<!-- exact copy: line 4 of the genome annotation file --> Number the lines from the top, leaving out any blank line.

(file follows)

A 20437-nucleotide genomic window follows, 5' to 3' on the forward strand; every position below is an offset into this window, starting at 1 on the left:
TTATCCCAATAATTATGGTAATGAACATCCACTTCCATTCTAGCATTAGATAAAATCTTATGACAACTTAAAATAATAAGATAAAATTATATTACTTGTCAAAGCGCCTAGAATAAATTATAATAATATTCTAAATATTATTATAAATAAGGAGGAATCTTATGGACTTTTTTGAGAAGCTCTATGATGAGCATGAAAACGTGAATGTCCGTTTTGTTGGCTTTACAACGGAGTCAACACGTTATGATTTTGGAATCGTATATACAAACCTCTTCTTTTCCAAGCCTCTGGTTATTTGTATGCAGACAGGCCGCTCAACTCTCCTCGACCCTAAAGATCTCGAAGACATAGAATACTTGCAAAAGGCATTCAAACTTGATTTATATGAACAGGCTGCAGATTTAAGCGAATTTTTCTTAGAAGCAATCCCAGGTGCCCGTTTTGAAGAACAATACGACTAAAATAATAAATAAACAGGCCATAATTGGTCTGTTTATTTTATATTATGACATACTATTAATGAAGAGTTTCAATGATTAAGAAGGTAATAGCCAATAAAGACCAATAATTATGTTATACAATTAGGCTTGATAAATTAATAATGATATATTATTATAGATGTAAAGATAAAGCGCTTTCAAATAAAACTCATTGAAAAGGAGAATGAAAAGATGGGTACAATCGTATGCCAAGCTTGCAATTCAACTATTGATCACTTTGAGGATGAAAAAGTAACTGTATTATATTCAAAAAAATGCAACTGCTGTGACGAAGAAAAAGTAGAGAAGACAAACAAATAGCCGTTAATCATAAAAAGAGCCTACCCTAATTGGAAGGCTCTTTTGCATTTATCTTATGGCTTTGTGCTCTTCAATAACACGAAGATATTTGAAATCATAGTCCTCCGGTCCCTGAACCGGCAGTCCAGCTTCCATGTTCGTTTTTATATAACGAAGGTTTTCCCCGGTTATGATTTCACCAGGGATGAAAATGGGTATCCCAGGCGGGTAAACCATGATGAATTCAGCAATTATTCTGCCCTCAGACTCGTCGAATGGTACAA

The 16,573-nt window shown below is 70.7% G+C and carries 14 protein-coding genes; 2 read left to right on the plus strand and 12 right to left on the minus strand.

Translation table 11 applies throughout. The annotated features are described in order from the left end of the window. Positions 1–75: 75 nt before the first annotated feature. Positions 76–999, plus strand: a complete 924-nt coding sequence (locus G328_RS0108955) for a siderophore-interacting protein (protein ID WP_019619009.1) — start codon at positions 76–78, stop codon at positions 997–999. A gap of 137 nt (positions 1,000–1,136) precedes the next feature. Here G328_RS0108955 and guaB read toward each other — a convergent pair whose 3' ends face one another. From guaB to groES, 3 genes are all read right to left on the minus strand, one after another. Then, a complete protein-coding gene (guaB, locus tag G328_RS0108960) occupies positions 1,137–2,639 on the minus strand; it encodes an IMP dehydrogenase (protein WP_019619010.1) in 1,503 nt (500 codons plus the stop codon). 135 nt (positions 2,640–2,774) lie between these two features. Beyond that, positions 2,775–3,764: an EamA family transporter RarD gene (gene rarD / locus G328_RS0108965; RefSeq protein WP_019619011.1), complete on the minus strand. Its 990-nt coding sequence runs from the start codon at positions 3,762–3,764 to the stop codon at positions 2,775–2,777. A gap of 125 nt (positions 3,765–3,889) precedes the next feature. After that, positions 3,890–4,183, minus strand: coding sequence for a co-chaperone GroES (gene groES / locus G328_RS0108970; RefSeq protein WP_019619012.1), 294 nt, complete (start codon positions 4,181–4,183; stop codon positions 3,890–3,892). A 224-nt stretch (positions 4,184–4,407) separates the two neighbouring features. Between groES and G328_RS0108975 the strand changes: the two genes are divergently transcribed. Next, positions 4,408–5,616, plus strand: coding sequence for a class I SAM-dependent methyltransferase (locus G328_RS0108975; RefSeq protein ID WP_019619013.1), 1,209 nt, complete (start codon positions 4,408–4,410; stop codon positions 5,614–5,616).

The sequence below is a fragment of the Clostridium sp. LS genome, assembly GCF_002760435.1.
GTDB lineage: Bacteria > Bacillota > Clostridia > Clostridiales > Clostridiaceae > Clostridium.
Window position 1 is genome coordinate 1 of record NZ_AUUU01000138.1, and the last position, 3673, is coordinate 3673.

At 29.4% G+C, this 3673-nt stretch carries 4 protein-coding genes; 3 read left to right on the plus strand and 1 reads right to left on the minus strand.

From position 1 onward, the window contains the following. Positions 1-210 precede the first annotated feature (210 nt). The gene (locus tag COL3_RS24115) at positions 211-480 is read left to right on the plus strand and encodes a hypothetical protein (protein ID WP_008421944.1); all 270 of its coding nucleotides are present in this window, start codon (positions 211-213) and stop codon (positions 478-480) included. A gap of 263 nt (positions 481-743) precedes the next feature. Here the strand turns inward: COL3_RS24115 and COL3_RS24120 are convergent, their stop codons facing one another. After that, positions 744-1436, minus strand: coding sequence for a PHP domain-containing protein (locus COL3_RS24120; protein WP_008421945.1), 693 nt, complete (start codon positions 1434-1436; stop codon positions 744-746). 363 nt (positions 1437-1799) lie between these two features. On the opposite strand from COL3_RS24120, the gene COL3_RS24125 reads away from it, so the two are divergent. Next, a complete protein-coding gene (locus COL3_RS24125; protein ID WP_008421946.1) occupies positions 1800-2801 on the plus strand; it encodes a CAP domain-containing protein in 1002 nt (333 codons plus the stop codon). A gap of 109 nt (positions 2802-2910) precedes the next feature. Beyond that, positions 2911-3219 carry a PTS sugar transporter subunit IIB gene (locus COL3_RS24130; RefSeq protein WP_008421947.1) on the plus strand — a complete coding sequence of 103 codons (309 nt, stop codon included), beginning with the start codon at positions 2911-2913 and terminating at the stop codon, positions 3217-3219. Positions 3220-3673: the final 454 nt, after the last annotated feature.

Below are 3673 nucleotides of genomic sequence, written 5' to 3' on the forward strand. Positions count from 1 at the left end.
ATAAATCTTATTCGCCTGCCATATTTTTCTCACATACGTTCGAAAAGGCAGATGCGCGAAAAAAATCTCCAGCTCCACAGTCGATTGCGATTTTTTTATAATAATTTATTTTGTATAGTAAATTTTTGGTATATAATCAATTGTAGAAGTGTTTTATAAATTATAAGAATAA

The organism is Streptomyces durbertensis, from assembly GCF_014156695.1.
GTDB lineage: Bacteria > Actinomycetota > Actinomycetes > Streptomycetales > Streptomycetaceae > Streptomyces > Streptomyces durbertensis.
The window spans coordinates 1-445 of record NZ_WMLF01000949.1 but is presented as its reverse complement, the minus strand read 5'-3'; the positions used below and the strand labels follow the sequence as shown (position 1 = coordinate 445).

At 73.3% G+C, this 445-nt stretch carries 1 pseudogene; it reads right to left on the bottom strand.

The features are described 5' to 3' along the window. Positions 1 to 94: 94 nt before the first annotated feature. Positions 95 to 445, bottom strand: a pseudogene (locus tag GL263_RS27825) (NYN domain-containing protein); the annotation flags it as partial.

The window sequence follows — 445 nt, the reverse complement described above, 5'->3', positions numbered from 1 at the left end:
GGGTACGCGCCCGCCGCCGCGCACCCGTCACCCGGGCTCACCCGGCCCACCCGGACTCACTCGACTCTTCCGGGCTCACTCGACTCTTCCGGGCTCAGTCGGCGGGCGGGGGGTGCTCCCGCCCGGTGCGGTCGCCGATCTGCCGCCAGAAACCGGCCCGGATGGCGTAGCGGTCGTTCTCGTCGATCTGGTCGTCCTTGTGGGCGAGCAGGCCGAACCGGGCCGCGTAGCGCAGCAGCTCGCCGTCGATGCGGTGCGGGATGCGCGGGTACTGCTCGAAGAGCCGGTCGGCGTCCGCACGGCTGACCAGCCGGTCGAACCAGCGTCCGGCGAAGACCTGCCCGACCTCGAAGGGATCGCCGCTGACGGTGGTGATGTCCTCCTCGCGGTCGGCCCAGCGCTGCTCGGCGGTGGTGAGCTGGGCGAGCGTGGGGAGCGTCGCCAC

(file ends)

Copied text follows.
Translation table 11 applies throughout. The annotated features are described in order from the left end of the window. Positions 1–75: 75 nt before the first annotated feature. Positions 76–999, plus strand: a complete 924-nt coding sequence (locus G328_RS0108955) for a siderophore-interacting protein (protein ID WP_019619009.1) — start codon at positions 76–78, stop codon at positions 997–999. A gap of 137 nt (positions 1,000–1,136) precedes the next feature. Here G328_RS0108955 and guaB read toward each other — a convergent pair whose 3' ends face one another. From guaB to groES, 3 genes are all read right to left on the minus strand, one after another. Then, a complete protein-coding gene (guaB, locus tag G328_RS0108960) occupies positions 1,137–2,639 on the minus strand; it encodes an IMP dehydrogenase (protein WP_019619010.1) in 1,503 nt (500 codons plus the stop codon). 135 nt (positions 2,640–2,774) lie between these two features. Beyond that, positions 2,775–3,764: an EamA family transporter RarD gene (gene rarD / locus G328_RS0108965; RefSeq protein WP_019619011.1), complete on the minus strand. Its 990-nt coding sequence runs from the start codon at positions 3,762–3,764 to the stop codon at positions 2,775–2,777. A gap of 125 nt (positions 3,765–3,889) precedes the next feature. After that, positions 3,890–4,183, minus strand: coding sequence for a co-chaperone GroES (gene groES / locus G328_RS0108970; RefSeq protein WP_019619012.1), 294 nt, complete (start codon positions 4,181–4,183; stop codon positions 3,890–3,892). A 224-nt stretch (positions 4,184–4,407) separates the two neighbouring features. Between groES and G328_RS0108975 the strand changes: the two genes are divergently transcribed. Next, positions 4,408–5,616, plus strand: coding sequence for a class I SAM-dependent methyltransferase (locus G328_RS0108975; RefSeq protein ID WP_019619013.1), 1,209 nt, complete (start codon positions 4,408–4,410; stop codon positions 5,614–5,616).